George Thomas the Wohlford Professor of American Political Institutions at Claremont McKenna College wrote for the Bulwark:
The American founding was imperfect. America’s founders
weren’t just aware of the point, they insisted on it: “I never expect to see
a perfect work from imperfect man.” This bit of wisdom was central to the
founding. In contrast, today, Republicans, continuing their departure from any
serious understanding of American
ideas and history,
have taken to insisting that teaching about a flawed founding threatens the
of the republic.
That would be news to the founders, who were often the
Constitution’s most perceptive critics.
In his closing speech at the Constitutional Convention, the only speech from
the Convention to be published at the time, Benjamin Franklin confessed that he
entirely approve of this Constitution at the present.” Yet he acknowledged
his own fallibility, noting that in time he might come to change his mind, and,
given the circumstances, it wasn’t clear the Convention could “do better” than
it had. This is no small thing, but inherent in the political philosophy of
leading founders. To insist on a perfect founding is to misapprehend the
thought of the founders themselves. The founders rejected the notion of a
perfect political order. They built from low but solid ground by insisting on
imperfection as an inescapable feature of political institutions crafted by
human beings. And they built from experience, learning from the past, but
knowing full well that the future was likely to require adjustments and improvements
to our political institutions.
Championing the Constitution to the citizenry in The
Federalist Papers, James Madison insisted we must make a choice for “the GREATER, not the
PERFECT good.” In the closing paper, Alexander Hamilton reiterated
the point, noting the Constitution was “the best which our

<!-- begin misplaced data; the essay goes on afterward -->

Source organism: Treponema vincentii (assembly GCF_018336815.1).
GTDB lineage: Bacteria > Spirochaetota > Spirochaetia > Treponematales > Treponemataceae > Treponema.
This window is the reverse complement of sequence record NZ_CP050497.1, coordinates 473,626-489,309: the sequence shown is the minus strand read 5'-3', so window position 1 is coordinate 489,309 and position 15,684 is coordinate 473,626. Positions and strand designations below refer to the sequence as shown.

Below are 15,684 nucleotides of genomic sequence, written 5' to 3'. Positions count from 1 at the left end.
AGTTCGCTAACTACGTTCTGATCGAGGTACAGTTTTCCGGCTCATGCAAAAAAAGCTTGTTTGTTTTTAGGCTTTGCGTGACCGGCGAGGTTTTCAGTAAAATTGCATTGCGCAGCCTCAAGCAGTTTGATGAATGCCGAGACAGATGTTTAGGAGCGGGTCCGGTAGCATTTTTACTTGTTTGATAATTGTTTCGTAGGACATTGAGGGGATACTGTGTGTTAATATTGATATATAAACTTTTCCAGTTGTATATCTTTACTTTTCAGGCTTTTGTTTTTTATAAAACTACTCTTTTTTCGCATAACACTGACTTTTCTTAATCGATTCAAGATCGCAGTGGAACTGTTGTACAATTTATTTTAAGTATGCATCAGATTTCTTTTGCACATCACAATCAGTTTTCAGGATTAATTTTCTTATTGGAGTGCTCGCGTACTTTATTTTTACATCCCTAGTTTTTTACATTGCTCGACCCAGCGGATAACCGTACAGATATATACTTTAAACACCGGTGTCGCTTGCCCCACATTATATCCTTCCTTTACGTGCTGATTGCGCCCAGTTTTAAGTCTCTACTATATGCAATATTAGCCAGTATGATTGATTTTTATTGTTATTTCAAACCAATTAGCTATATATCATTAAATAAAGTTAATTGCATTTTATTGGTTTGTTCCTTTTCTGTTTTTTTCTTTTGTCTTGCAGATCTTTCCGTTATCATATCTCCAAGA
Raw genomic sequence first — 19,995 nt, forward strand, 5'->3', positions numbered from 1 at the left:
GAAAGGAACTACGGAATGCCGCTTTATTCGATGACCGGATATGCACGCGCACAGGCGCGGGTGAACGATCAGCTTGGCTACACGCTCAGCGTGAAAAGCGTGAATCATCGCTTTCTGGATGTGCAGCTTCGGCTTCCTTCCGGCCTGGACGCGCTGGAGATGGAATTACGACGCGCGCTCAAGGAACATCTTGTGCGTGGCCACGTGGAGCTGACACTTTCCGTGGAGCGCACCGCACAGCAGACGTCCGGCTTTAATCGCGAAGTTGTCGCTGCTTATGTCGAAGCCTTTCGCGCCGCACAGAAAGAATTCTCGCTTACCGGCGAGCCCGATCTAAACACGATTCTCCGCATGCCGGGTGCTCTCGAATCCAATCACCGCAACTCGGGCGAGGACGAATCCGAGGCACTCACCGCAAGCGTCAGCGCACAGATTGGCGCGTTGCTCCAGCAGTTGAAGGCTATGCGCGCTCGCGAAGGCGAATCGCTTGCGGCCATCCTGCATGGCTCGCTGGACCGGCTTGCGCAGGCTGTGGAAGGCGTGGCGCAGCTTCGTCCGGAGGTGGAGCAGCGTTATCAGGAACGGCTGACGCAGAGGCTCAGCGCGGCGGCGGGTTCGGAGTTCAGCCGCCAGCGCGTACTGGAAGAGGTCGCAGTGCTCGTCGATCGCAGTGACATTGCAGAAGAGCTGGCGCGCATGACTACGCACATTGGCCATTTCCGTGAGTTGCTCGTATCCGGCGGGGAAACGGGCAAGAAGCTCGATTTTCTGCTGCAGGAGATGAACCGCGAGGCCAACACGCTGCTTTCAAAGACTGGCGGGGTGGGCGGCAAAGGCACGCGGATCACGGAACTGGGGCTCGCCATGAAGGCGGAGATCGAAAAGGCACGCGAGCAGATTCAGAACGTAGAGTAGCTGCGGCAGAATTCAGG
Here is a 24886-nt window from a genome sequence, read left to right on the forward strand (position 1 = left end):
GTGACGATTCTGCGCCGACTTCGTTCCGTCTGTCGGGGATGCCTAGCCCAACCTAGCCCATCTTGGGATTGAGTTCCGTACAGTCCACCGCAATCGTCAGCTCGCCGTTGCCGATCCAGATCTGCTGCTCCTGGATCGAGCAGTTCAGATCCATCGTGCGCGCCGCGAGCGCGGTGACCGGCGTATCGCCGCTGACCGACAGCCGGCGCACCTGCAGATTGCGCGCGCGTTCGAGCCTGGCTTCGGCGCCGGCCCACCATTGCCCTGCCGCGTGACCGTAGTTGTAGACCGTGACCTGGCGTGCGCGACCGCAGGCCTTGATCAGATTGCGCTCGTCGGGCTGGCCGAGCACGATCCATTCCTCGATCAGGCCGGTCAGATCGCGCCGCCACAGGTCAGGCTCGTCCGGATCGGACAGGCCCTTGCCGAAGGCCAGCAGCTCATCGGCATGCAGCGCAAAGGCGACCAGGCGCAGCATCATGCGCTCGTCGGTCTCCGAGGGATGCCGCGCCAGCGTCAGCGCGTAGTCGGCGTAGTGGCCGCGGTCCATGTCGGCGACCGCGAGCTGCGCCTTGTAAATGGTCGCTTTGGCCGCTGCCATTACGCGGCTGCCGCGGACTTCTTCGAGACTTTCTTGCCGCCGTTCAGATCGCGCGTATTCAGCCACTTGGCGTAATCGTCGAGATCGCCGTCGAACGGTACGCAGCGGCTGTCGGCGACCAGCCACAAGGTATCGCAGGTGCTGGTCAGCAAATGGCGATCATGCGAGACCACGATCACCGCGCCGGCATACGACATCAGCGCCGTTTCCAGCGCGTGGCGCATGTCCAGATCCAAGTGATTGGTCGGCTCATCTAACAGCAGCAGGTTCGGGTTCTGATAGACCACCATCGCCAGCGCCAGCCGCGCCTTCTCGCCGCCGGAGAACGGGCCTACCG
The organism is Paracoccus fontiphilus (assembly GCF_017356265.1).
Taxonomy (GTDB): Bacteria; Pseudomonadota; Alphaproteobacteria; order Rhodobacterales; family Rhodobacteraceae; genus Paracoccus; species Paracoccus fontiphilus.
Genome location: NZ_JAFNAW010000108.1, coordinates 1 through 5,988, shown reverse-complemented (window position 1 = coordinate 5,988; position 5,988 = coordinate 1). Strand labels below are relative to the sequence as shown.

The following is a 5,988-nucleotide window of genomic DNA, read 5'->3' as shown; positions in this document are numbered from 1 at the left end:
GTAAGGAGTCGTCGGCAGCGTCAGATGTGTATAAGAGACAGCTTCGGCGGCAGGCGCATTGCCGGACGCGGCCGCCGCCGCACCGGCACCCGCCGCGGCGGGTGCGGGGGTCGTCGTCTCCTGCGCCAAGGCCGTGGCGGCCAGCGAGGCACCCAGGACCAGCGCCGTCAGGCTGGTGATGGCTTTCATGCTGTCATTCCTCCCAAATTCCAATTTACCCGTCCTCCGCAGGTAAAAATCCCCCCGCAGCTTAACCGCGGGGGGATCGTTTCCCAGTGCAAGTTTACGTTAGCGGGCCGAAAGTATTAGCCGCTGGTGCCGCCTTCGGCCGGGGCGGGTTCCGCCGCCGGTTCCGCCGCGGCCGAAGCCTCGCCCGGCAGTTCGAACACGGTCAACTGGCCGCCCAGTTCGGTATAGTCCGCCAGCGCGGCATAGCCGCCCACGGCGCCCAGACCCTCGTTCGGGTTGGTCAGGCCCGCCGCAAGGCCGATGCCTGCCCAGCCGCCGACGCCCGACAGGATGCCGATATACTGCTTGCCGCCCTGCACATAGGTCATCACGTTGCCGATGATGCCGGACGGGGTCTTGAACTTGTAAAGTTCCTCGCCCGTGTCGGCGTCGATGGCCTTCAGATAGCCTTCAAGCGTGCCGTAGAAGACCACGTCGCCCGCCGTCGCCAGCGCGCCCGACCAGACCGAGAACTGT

political situation, habits, and opinions will admit.” It is not simply, in
Madison’s famous words, that men are not angels.
Nor is it, again in Madison’s words, that we cannot always trust that
will be at the helm. Both points are true. The deeper point echoes
Franklin’s insight that perfection is an impossibility in crafting political
institutions, which inevitably require
compromises that bow to reality. And there will always be gaps between
political practices and political aspirations, as well as contingencies that
the Constitution’s framers simply did not anticipate.
Adjustments to the Constitution were needed almost
immediately. The Twelfth Amendment stipulated separate electoral votes for the
president and vice-president after the problematic election of 1800 where Aaron
Burr, Thomas Jefferson’s running mate, got the same number of electoral votes
as Jefferson throwing the presidential election into the House of
Representatives. As the founding generation learned how elections actually
operated under the new Constitution, innovations like political parties came to
be defended as a necessary constitutional development even if the Constitution
had tried to rise above them. Such adjustments were expected to be—and have
been—a fairly routine feature of American politics.
Yet far and away the most evident constitutional shortcoming